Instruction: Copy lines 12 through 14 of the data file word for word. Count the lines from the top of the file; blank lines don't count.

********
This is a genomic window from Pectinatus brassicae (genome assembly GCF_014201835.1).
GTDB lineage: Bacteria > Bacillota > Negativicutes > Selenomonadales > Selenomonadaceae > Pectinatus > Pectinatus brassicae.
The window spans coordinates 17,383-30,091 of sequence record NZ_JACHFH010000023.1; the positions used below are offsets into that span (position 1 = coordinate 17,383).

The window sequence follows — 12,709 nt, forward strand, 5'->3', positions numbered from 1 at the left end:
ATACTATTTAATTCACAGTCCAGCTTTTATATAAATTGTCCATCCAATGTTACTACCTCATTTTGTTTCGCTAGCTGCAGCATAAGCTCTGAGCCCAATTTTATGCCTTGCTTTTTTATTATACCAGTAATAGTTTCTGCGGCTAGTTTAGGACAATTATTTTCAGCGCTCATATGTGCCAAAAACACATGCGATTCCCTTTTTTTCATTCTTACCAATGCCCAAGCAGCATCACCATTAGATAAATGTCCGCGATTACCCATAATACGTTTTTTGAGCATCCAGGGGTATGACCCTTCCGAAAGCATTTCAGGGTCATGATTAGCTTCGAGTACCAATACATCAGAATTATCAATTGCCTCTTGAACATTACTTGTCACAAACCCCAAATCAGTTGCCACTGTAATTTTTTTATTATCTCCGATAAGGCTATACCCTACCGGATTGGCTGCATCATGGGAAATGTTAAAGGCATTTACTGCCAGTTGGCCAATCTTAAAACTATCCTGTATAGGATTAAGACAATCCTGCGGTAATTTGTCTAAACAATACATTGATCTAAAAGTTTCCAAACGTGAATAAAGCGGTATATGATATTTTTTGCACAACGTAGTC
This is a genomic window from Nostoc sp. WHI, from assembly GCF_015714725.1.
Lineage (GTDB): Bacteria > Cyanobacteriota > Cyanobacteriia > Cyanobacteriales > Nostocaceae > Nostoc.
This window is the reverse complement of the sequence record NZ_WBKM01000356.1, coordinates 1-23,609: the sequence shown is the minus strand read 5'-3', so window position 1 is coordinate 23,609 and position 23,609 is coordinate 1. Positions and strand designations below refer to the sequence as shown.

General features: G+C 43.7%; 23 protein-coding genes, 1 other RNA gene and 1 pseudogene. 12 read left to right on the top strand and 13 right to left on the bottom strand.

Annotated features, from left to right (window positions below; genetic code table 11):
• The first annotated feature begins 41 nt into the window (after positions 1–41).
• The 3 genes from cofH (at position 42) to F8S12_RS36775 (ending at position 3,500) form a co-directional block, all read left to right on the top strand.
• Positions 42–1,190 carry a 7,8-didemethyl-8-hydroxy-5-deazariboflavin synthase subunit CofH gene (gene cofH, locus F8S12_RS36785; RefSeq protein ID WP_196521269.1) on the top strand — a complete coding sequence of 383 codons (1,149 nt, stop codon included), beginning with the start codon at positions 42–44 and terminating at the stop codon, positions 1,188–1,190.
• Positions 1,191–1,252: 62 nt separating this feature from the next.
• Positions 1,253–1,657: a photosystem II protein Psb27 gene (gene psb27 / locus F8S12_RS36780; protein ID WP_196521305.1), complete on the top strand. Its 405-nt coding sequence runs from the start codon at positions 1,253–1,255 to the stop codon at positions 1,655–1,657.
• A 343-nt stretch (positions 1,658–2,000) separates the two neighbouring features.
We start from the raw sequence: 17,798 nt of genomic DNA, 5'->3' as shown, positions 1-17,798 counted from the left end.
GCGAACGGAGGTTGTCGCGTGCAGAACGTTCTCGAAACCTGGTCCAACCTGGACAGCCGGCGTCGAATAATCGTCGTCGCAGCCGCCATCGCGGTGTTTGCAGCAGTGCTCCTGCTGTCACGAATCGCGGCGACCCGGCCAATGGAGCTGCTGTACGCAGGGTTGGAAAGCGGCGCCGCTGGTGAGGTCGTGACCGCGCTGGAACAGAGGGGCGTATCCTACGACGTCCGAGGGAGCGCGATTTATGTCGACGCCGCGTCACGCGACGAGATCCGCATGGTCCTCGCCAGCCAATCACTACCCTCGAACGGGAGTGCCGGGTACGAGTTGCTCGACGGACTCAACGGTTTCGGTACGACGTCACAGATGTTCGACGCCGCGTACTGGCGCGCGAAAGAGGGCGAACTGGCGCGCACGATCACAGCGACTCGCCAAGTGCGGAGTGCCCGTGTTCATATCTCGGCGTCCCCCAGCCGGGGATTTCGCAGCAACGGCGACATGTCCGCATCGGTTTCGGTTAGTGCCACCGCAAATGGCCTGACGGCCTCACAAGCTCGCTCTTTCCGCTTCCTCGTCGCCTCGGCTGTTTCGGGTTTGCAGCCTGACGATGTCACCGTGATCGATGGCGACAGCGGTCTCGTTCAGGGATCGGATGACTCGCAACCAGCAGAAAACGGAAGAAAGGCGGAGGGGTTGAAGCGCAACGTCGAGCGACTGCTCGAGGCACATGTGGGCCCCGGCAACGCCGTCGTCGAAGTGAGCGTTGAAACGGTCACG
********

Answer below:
• The 3 genes from cofH (at position 42) to F8S12_RS36775 (ending at position 3,500) form a co-directional block, all read left to right on the top strand.
• Positions 42–1,190 carry a 7,8-didemethyl-8-hydroxy-5-deazariboflavin synthase subunit CofH gene (gene cofH, locus F8S12_RS36785; RefSeq protein ID WP_196521269.1) on the top strand — a complete coding sequence of 383 codons (1,149 nt, stop codon included), beginning with the start codon at positions 42–44 and terminating at the stop codon, positions 1,188–1,190.
• Positions 1,191–1,252: 62 nt separating this feature from the next.